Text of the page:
Feed Your Brain Lectures

Special Lectures

Drop in for some of these special lunchtime lectures and engage with new ideas.

To attend these events:

  1. Sign in to the Connects Online e-attend platform.
  2. Navigate to the Auditorium.
Feed Your Brain

Feed Your Brain — Lunchtime Enlightenment

Monday, 26 October, 11:00 a.m.–12:00 p.m. EDT

J. Douglas Walker

The earth sciences are doing more and more of their activities online, and the COVID-19 crisis has amplified this trend. At the same time, it is becoming more critical for earth scientists to better engage the public and all stakeholders in their work. Because the subject is our shared planet and environment, geoscientists can convey much of their work in a relevant way with the public. GSA should seize this opportunity to lead the earth sciences in moving forward with online and data-centered efforts. This includes not only preparing understandable and widely available outreach materials but also helping to ensure that all data and interpretations meet the high standards of the geological community. In this way, we can provide relevant and fact-based information to all interested persons.

Tuesday, 27 October, 12:15–1:15 p.m. EDT

Hendratta Ali

Geoscientists across the world are engaging and committing to intentional transformation as we aspire to end racism and achieve equity by continually reevaluating and adapting to a diverse and inclusive geoscience community. This is critical because reports show that geoscience-related disciplines are among the least diverse of all STEM disciplines. This lack of diversity hinges on issues with inclusion, systemic racism, and different forms of discrimination. This session looks to address such questions as “What will it look like for a professional society or organization to be anti-racist and equitable?” “What will it take for us as members of these organizations to be complicit in anti-racism, anti-discrimination, and action for change?” Panelists will discuss, share experiences, and offer concrete suggestions to spur geoscientists towards ally-ship, bystander intervention, accessible practices, recognizing bias, and other anti-racist actions to improve our discipline. Panelists, facilitators, and attendees from different demographics and career stages will engage in a conversation to engage all stakeholders.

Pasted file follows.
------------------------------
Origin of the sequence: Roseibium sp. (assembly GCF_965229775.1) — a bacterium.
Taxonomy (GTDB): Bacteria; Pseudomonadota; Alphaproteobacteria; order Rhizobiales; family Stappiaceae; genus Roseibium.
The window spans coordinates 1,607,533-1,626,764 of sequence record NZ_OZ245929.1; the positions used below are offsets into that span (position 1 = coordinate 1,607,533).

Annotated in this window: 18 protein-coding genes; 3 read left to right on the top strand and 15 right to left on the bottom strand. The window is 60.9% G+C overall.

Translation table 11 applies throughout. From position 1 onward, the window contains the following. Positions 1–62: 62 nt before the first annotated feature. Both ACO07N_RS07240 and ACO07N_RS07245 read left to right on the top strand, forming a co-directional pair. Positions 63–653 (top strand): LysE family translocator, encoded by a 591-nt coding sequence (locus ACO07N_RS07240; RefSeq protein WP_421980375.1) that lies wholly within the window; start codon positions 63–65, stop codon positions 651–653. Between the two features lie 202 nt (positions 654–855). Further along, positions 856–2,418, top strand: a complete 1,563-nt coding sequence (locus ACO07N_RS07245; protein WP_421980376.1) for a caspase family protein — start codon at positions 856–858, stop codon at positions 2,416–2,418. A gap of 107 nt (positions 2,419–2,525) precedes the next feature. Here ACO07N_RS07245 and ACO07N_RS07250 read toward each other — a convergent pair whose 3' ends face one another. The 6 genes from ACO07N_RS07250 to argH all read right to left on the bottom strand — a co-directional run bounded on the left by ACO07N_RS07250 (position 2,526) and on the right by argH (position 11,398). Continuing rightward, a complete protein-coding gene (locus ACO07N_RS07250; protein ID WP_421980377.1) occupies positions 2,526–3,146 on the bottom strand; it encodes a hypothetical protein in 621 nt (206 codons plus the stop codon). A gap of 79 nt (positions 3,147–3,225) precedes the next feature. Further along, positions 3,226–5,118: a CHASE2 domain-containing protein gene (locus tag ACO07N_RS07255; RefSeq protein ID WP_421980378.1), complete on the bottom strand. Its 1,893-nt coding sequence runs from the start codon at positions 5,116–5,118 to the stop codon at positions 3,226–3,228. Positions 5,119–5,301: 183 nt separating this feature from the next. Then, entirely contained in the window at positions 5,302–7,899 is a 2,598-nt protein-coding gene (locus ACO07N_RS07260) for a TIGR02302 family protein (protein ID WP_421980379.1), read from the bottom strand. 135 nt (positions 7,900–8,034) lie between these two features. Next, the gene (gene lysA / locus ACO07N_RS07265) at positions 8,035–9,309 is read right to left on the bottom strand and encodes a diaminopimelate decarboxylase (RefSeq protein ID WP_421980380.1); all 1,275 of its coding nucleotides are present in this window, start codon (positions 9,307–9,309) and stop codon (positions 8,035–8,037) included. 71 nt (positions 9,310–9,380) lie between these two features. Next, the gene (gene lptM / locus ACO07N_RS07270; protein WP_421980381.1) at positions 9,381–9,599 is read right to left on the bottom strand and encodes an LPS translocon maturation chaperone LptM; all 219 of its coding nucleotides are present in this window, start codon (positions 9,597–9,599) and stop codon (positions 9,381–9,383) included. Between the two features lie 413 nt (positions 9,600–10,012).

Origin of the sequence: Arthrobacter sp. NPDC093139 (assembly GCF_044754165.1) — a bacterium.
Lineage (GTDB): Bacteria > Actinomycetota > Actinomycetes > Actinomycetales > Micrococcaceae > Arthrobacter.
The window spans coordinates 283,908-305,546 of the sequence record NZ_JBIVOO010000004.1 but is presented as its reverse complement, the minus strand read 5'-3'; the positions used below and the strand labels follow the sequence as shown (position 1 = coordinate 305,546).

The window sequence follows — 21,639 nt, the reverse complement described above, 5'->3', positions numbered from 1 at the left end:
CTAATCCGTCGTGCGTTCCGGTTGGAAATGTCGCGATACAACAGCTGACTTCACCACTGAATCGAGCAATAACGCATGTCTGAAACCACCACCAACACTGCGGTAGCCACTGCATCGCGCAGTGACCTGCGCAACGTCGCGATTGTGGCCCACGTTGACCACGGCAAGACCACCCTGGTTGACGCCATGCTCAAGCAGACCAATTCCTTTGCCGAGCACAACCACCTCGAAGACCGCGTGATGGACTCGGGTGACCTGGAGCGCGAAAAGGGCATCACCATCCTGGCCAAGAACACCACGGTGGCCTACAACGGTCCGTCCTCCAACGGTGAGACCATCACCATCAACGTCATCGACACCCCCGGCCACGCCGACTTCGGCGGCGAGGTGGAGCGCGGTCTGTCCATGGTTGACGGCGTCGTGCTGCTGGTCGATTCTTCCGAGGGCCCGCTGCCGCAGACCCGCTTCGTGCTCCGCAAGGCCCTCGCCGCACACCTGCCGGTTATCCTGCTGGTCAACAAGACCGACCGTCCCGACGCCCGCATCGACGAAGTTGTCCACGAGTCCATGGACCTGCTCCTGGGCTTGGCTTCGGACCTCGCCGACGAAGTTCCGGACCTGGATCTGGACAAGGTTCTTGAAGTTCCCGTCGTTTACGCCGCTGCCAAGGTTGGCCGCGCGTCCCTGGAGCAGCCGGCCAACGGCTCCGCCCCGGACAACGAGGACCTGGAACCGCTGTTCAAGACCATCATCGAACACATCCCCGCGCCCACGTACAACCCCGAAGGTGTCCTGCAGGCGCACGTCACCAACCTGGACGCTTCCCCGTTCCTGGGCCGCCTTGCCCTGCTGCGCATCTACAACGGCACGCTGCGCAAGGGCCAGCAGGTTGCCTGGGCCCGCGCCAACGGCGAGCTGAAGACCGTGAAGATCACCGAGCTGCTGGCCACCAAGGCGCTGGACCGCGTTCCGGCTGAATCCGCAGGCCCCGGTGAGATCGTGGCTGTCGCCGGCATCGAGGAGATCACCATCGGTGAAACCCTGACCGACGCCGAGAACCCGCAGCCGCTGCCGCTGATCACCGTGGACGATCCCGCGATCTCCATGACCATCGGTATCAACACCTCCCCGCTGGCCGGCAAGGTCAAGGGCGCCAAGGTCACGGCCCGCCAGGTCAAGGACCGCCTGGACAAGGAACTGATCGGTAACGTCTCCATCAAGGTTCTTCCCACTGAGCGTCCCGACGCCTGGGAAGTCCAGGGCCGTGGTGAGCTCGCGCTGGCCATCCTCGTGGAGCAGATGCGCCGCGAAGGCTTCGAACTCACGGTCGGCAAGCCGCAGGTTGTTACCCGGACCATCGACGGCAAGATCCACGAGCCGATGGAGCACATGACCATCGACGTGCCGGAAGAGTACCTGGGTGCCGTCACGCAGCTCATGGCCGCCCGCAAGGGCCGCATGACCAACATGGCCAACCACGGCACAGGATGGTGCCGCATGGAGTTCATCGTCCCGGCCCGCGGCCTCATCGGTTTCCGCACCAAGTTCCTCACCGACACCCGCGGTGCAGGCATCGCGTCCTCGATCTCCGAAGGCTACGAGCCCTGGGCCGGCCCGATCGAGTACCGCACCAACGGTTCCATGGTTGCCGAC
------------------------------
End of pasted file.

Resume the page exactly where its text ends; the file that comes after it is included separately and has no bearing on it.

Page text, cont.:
Christopher Aiden-Lee Jackson
Christopher Aiden-Lee Jackson, Ph.D., (he/him); Dept. of Earth Science & Engineering, Imperial College. @TIGERinSTEMM, https://www.tigerinstemm.org.
Anita Marshall
Anita Marshall, Ph.D., (she/her), Dept. of Geology, University of Florida. Director of Operations, The International Association for Geoscience Diversity, @AccessibleGEO, https://theiagd.org.
Sherilyn Williams-Stroud
Sherilyn Williams-Stroud, Ph.D., PG, Research Scientist, Structural Geologist. Illinois State Geological Survey, GSA Diversity Committee, @geosociety, https://www.geosociety.org/.
Erika Marín-Spiotta
Erika Marín-Spiotta, Ph.D., Dept. of Geography, University of Wisconsin–Madison. @ADVANCEGeo, https://serc.carleton.edu/advancegeo.
Don Siegel
Don Siegel, Ph.D., Geological Society of America, President. @geosociety, https://www.geosociety.org/.

Wednesday, 28 October, 12:15–1:15 p.m. EDT

Tom Gleeson

Endorsed by the Geology & Society Division, Geoscience Education Division, History and Philosophy of Geology Division, and Quaternary Geology & Geomorphology Division

Groundwater resources are the most reliable source of freshwater on the planet, so long as they are sustainably managed. While serious groundwater depletion and contamination are well documented in several regions around the world, other regions have the potential to leverage underdeveloped groundwater resources to fuel local human development. Here, I argue for the importance of global perspectives in groundwater governance and management, introduce a recent global groundwater sustainability initiative, and highlight research on new tools for protecting environmental flows from local groundwater pumping.

Thursday, 29 October, 12:15–1:15 p.m. EDT

Jill Heinerth

A sport once tagged as the domain of adrenaline junkies, cave divers have become an important asset to scientists exploring global climate change, archaeology, water issues and unique biology. Jill Heinerth will share stories from expeditions to faraway caves around the world from Egypt to Antarctica and Bermuda to the Bahamas. She’ll offer a fast-paced multimedia show about tiny venomous creatures, ancient lofty stalagmites that tell the story of earth before man and technologies destined for space.